Eddie Crowder

From Wikipedia, the free encyclopedia
Jump to: navigation, search
Eddie Crowder
Eddie Crowder.JPG
Crowder as coach of the Colorado Buffaloes
Sport(s) Football
Biographical details
Born (1931-08-26)August 26, 1931
Arkansas City, Kansas
Died September 9, 2008(2008-09-09) (aged 77)
Lafayette, Colorado
Playing career
1950–1952 Oklahoma
1953 Edmonton Eskimos
Position(s) Quarterback
Coaching career (HC unless noted)
1955 Army (offensive backs)
1956–1962 Oklahoma (offensive backs)
1963–1973 Colorado
Administrative career (AD unless noted)
1965–1984 Colorado
Head coaching record
Overall 67–49–2
Bowls 3–2

Eddie Crowder (August 26, 1931 – September 9, 2008) was an American football player and coach. He was an All-American quarterback (QB) and safety at the University of Oklahoma (OU) in the early 1950s and a successful head coach and athletic director (AD) at the University of Colorado (CU) in the 1960s and 1970s.

He is quoted as saying "Life is boring for someone trying to achieve greatness."[1]


Playing career[edit]

Crowder was raised in Muskogee, Oklahoma and played quarterback at Muskogee Central High School, and won the state championship in 1948.[2] He was a member of Oklahoma's first National Football Championship team in 1950, and led Oklahoma to two Big Seven titles as quarterback in 1951 and 1952 and was selected all-conference the same years.[2] Oklahoma was 26–4–1 during the three years Crowder was there. He was 61 for 110 (.555) (might be 60 for 109 (.550)) with 11 touchdowns for 1189 (might be 1179) yards passing. He was drafted ninth in the second round (22nd overall) by the New York Giants in 1953, but declined due to a nerve problem in his throwing arm and served in the U.S. Army Corps of Engineers as quarterback of the Fort Hood team for 1953. His jersey number was 16 and was listed at 6'0" and 170 lbs.

Although selected in the second round of the 1953 NFL draft by the New York Giants, Crowder went to Canada in 1953 and played the first half of the season with the Edmonton Eskimos, alternating starts at quarterback with Claude Arnold. He was cut by head coach Darrell Royal because of limitations on the number of American players that a team could carry past a certain date. Crowder led the Eskimos to victory in all four of his games, but Royal decided to stick with the veteran Arnold. In a game in Calgary on September 5, Crowder played the full game at quarterback without throwing a single pass; all the passes were thrown by halfbacks Rollie Miles and Billy Vessels. "Easy Ed" was one of many Oklahoma grads to play for the Eskimos in the 1950s.

He died of leukemia in 2008.[2][3]

Coaching career[edit]

Crowder was an assistant head coach for Red Blaik at Army in 1955 and for Bud Wilkinson at Oklahoma from 1956 to 1962. Crowder became the head football coach of the Buffaloes in 1963 and restored the program's respectability and earned national respect while rebuilding the program. In 1971, his team finished No. 3 in the nation with a record of 10–2, only behind Big Eight rivals Nebraska (1) and Oklahoma (2). He currently has the third best record as head coach at Colorado (67–49–2 .576). His teams went to five bowl games while he was head coach: the 1967 Bluebonnet (W), 1969 Liberty (W), 1970 Liberty (L), and 1971 Astro-Bluebonnet (W), 1972 Gator (L). He assumed the AD duties in 1965, and retired from coaching in 1973. He then hired his replacement, Bill Mallory (1974–1978), and also hired Chuck Fairbanks (1978–1981) and most importantly, Colorado's all-time winningest coach Bill McCartney (93–55–5). He retired from his AD position in 1986.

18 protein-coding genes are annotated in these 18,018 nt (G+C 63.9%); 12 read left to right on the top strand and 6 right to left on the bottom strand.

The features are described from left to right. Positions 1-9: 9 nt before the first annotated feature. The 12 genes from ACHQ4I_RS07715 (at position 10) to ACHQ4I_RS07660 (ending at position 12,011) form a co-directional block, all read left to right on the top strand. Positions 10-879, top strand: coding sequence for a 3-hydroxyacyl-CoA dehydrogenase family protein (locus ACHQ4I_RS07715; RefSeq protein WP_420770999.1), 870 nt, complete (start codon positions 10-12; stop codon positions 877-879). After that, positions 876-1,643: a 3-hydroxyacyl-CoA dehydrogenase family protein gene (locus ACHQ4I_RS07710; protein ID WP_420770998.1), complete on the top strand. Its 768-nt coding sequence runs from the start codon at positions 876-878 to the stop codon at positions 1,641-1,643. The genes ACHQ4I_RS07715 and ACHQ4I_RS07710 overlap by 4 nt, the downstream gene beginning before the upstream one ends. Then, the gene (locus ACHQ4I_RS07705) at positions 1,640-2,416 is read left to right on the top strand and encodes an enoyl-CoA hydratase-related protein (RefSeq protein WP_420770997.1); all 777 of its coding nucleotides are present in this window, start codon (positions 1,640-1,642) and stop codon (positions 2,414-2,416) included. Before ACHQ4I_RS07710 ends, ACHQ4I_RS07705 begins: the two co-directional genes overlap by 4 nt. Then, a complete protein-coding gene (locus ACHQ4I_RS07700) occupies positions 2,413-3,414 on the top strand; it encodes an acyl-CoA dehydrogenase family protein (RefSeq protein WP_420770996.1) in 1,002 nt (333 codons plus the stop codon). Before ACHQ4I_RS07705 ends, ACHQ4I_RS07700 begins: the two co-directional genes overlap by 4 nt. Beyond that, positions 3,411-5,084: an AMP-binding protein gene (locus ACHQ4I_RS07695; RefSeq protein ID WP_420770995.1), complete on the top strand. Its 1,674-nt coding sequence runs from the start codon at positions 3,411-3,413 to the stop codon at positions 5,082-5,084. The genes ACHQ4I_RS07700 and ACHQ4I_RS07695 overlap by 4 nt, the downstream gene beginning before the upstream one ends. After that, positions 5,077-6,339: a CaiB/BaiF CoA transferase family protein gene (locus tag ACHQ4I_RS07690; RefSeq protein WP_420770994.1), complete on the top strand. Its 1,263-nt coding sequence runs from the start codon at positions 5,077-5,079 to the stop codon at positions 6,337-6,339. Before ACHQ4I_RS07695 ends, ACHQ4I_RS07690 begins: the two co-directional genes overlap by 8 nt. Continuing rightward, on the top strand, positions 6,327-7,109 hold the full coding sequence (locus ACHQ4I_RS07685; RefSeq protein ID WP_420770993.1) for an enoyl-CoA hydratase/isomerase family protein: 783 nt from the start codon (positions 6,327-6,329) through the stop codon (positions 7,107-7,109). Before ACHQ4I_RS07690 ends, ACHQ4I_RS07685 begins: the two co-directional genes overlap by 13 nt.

Crowder lived in Boulder, Colorado with his wife, Kate, until his death. He maintained ties to both Oklahoma and Colorado football programs, and helped select Oklahoma head coach Bob Stoops and Colorado head coach Dan Hawkins. He was also a voter in the Harris College Football Poll.[4] Crowder battled Hodgkin's lymphoma in 2003.[5]

Head coaching record[edit]

Year Team Overall Conference Standing Bowl/playoffs Coaches# AP°
Colorado Buffaloes (Big Eight Conference) (1963–1973)
1963 Colorado 2–8 2–5 6th
1964 Colorado 2–8 1–6 7th
1965 Colorado 6–2–2 4–2–1 3rd 20
1966 Colorado 7–3 5–2 2nd
1967 Colorado 9–2 5–2 T–2nd W Bluebonnet 13
1968 Colorado 4–6 3–4 T–4th
1969 Colorado 8–3 5–2 3rd W Liberty 16
1970 Colorado 6–5 3–4 4th L Liberty 16
1971 Colorado 10–2 5–2 3rd W Astro-Bluebonnet 7 3
1972 Colorado 8–4 4–3 T–3rd L Gator 14 16
1973 Colorado 5–6 2–5 T–6th
Colorado: 67–49–2 39–37–1
Total: 67–49–2

Awards and honors[edit]

  • All-Conference (Big-Seven) 1951, 1952
  • All-American, 1952
  • Colorado Sports Hall of Fame, 1990
  • Oklahoma Sports Hall of Fame, 2003
  • University of Colorado athletic hall of fame, 2004[2]
  • FWAA Citation of Honor, 2007[6][7]


  1. ^ Wyatt, Hugh (2000-02-04). "February 4, 2000 news". Retrieved 2007-08-22. 
  2. ^ a b c d Tom Kensler (2008-09-10). "Former CU coach Crowder dies". The Denver Post. Retrieved 2008-09-10. 
  3. ^ http://www.cubuffs.com/ViewArticle.dbml?ATCLID=1579165
  4. ^ "The Harris Interactive College Football Poll - 2006 panelists". HarrisInteractive.com. Harris Interactive. 2006-12-03. Retrieved 2007-08-22. 
  5. ^ Armstrong, Jim (2004-01-30). "Crowder counts blessings" (PDF). Denver Post. Archived from the original (PDF) on October 22, 2006. Retrieved 2007-08-22. 
  6. ^ Camera staff (2007-08-09). "Former CU coach Crowder receives prestigious honor". DailyCamera.com. Retrieved 2007-08-09. [dead link]
  7. ^ Kensler, Tom (2007-08-09). "Buffs like fast-break football". Denver Post. Retrieved 2007-08-22.